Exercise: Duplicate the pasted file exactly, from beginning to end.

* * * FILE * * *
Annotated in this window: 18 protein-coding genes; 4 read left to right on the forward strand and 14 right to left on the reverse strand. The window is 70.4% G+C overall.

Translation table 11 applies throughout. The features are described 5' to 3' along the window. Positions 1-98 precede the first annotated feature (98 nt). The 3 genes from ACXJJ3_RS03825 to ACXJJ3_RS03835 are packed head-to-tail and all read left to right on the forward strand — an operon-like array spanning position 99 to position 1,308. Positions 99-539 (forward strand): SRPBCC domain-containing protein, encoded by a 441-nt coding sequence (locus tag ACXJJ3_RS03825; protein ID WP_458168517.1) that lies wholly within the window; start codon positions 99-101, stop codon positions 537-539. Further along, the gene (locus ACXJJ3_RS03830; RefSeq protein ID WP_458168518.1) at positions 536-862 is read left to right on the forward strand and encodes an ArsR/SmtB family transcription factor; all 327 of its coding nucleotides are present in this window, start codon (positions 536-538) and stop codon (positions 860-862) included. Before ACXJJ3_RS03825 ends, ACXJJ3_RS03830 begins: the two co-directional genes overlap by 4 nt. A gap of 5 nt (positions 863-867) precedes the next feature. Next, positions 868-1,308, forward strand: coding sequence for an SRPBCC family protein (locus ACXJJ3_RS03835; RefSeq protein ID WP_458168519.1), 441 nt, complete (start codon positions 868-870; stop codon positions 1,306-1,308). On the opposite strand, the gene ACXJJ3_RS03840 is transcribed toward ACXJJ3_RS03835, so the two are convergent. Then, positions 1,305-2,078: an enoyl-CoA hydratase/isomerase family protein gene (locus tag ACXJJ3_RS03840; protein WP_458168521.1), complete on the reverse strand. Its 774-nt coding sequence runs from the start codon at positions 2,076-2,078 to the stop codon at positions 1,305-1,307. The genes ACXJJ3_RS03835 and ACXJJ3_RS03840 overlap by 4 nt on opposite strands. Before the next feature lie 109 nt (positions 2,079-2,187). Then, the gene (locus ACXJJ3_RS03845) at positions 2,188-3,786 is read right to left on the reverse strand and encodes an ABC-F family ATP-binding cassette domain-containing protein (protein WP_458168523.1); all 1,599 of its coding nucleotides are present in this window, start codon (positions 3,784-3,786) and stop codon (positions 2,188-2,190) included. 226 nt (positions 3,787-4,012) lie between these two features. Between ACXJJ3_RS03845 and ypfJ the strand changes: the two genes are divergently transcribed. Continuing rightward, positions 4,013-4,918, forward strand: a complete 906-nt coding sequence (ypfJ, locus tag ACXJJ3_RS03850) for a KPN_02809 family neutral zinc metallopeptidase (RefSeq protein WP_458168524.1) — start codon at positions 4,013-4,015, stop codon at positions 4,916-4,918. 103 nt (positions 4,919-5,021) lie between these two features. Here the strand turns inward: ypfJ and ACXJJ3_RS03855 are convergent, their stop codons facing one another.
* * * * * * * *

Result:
Annotated in this window: 18 protein-coding genes; 4 read left to right on the forward strand and 14 right to left on the reverse strand. The window is 70.4% G+C overall.

Translation table 11 applies throughout. The features are described 5' to 3' along the window. Positions 1-98 precede the first annotated feature (98 nt). The 3 genes from ACXJJ3_RS03825 to ACXJJ3_RS03835 are packed head-to-tail and all read left to right on the forward strand — an operon-like array spanning position 99 to position 1,308. Positions 99-539 (forward strand): SRPBCC domain-containing protein, encoded by a 441-nt coding sequence (locus tag ACXJJ3_RS03825; protein ID WP_458168517.1) that lies wholly within the window; start codon positions 99-101, stop codon positions 537-539. Further along, the gene (locus ACXJJ3_RS03830; RefSeq protein ID WP_458168518.1) at positions 536-862 is read left to right on the forward strand and encodes an ArsR/SmtB family transcription factor; all 327 of its coding nucleotides are present in this window, start codon (positions 536-538) and stop codon (positions 860-862) included. Before ACXJJ3_RS03825 ends, ACXJJ3_RS03830 begins: the two co-directional genes overlap by 4 nt. A gap of 5 nt (positions 863-867) precedes the next feature. Next, positions 868-1,308, forward strand: coding sequence for an SRPBCC family protein (locus ACXJJ3_RS03835; RefSeq protein ID WP_458168519.1), 441 nt, complete (start codon positions 868-870; stop codon positions 1,306-1,308). On the opposite strand, the gene ACXJJ3_RS03840 is transcribed toward ACXJJ3_RS03835, so the two are convergent. Then, positions 1,305-2,078: an enoyl-CoA hydratase/isomerase family protein gene (locus tag ACXJJ3_RS03840; protein WP_458168521.1), complete on the reverse strand. Its 774-nt coding sequence runs from the start codon at positions 2,076-2,078 to the stop codon at positions 1,305-1,307. The genes ACXJJ3_RS03835 and ACXJJ3_RS03840 overlap by 4 nt on opposite strands. Before the next feature lie 109 nt (positions 2,079-2,187). Then, the gene (locus ACXJJ3_RS03845) at positions 2,188-3,786 is read right to left on the reverse strand and encodes an ABC-F family ATP-binding cassette domain-containing protein (protein WP_458168523.1); all 1,599 of its coding nucleotides are present in this window, start codon (positions 3,784-3,786) and stop codon (positions 2,188-2,190) included. 226 nt (positions 3,787-4,012) lie between these two features. Between ACXJJ3_RS03845 and ypfJ the strand changes: the two genes are divergently transcribed. Continuing rightward, positions 4,013-4,918, forward strand: a complete 906-nt coding sequence (ypfJ, locus tag ACXJJ3_RS03850) for a KPN_02809 family neutral zinc metallopeptidase (RefSeq protein WP_458168524.1) — start codon at positions 4,013-4,015, stop codon at positions 4,916-4,918. 103 nt (positions 4,919-5,021) lie between these two features. Here the strand turns inward: ypfJ and ACXJJ3_RS03855 are convergent, their stop codons facing one another.